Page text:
You would like to gently steam your vegetables, but are absolutely not up to finding a new spot in your cupboards for yet another bulky kitchen device? Well, then why don’t you try it with your good ol’ pal the kitchen strainer?
Toaster, water kettle, blender, food processor, sous vide, slow cooker, hot air fryer, bread machine, vacuum sealer, juicer, smoothie maker, centrifuge …. I could go on with that for hours. There are hundreds of thousands of kitchen machines that are supposed to make our lives easier. Yet, if we’re being totally honest to ourselves, we’re not even using half of our gear on a regular basis. Most of those machineries carve out a miserable existence in our cabinets, waiting to be at least used once or twice a year.
I want to be fully honest with you. I don’t even have a kitchen.
I only have a cotchen.
I have a corridor kitchen. Once you enter my sweet little apartment you stand in the corridor. AND in the kitchen. Simultaneously.
I am definitely not one of those people who have a square meter to spare. Or who doesn’t know how to possibly furnish the west wing of my ridiculously noble mansion in South France. I am one of those peeps who simply don’t have space for the nth kitchen device that serves exactly one single pathetic function.
So, for all of you who can relate here’s a neat little kitchen hack to steam vegetables without a steamer.
Steaming without a steamer hack 1 – our good ol’ pal the kitchen strainer
Steaming does simply mean boiling with water vapour. So if you don’t steam veggies all too often, it’s not worth getting a steam cooker or a bamboo steamer.
A pot and a strainer suffice for great results. You just fill the pot to a about a quarter with water and bring it to a boil.
Then you just put the strainer with your cleaned and chopped veggies on top.
Additionally you might want to add the lid to prevent the vapour from escaping.
Depending on which vegetable you’re steaming and how crisp or soft you’d like to have it (and how fully you’ve stuffed your strainer) the cooking time varies.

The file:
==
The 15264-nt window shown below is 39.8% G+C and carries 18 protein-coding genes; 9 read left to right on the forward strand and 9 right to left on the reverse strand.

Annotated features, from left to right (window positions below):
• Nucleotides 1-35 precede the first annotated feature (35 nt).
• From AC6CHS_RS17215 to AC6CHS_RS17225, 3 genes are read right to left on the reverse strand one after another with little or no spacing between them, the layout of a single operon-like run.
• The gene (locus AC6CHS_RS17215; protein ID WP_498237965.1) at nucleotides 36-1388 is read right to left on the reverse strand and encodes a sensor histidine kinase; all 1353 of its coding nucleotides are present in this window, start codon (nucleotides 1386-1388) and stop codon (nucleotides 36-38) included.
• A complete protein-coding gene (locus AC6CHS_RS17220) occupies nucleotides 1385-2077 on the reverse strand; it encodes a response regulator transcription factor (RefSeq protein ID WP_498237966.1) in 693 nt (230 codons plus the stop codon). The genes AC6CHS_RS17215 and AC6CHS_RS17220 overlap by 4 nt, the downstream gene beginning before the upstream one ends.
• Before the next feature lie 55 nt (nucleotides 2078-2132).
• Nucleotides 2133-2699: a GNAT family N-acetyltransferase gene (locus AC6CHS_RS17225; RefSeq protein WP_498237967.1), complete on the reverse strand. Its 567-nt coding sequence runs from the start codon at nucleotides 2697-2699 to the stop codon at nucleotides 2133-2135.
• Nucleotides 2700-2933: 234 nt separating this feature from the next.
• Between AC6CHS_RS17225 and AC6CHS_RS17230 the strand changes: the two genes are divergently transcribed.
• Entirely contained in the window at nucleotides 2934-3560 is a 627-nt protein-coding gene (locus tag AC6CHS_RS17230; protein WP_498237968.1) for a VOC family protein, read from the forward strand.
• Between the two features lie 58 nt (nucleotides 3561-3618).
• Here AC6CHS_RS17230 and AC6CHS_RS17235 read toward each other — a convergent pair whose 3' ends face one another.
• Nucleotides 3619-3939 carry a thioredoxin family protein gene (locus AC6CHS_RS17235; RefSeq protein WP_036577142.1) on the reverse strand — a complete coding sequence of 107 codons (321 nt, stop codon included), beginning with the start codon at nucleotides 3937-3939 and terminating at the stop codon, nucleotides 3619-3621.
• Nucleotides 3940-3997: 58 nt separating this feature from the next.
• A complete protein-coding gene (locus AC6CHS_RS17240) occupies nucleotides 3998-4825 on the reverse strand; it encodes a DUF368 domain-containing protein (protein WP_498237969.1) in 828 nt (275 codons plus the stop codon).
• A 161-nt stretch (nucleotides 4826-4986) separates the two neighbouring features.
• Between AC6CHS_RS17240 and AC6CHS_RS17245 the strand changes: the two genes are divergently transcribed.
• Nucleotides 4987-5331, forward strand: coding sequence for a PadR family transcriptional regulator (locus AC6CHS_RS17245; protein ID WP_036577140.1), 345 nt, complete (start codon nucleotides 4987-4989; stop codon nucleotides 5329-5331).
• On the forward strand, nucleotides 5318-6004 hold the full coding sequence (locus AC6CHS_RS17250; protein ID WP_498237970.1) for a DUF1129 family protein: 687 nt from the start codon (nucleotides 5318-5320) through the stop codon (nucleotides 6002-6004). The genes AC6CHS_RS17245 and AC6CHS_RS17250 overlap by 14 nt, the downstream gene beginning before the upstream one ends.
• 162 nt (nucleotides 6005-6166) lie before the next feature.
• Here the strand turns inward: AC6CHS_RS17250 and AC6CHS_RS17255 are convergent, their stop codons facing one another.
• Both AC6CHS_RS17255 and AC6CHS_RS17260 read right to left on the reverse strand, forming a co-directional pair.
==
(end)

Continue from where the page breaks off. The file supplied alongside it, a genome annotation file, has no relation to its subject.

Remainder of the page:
The broccoli e.g. took about 5-7 minutes to become al dente and about 10 minutes to a soft and tender texture (perfect to make a soup from it).
This steam method by the way can be perfectly combined with cooking other ingredients in the boiling water such as pasta, rice or potatoes. This does not only save energy but also your time.
However, steaming is not solely meant for cooking your veggies. You can also steam dishes such as dumplings / gyoza / pierogi or the sinful sweet dish from Austria called ‘Germknödel‘ a yeast dumpling filled with plum sauce. Also, steaming meat and fish makes them extra tender.
Steaming without a steamer hack 2 – the rice cooker with a steamer-cap
I admit it, I allowed myself the luxury of owning a *rice cooker. It’s just too practical to just turn on this device and let it cook the rice all by itself. My rice cooker had a steamer-cap included, which allows me to steam veggies parallel to cooking the rice.
So if you’re currently looking for a rice cooker you might want to check if it has that little gimmick included.
The advantages of steaming
Just a little motivational kick, why you should definitely try steaming yourself:
The steaming method is a much gentler way of cooking than using boiling water. Most of the vitamins, colour and bite are preserved, while lots of nutrients go lost if you cook your veggies in water.
Oh, by the way, I had a lot of fun making the mood photos for this post. The protagonist of this post, the kitchen strainer, also served as a light shaper for a more creative outcome.
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Hi – I’m definitely going to try this, my kitchen is bigger than yours sounds but it’s still another thing to store away or clutter the worktop with…. Your pictures are also beautiful btw.
Thank you so much Sabba 🙂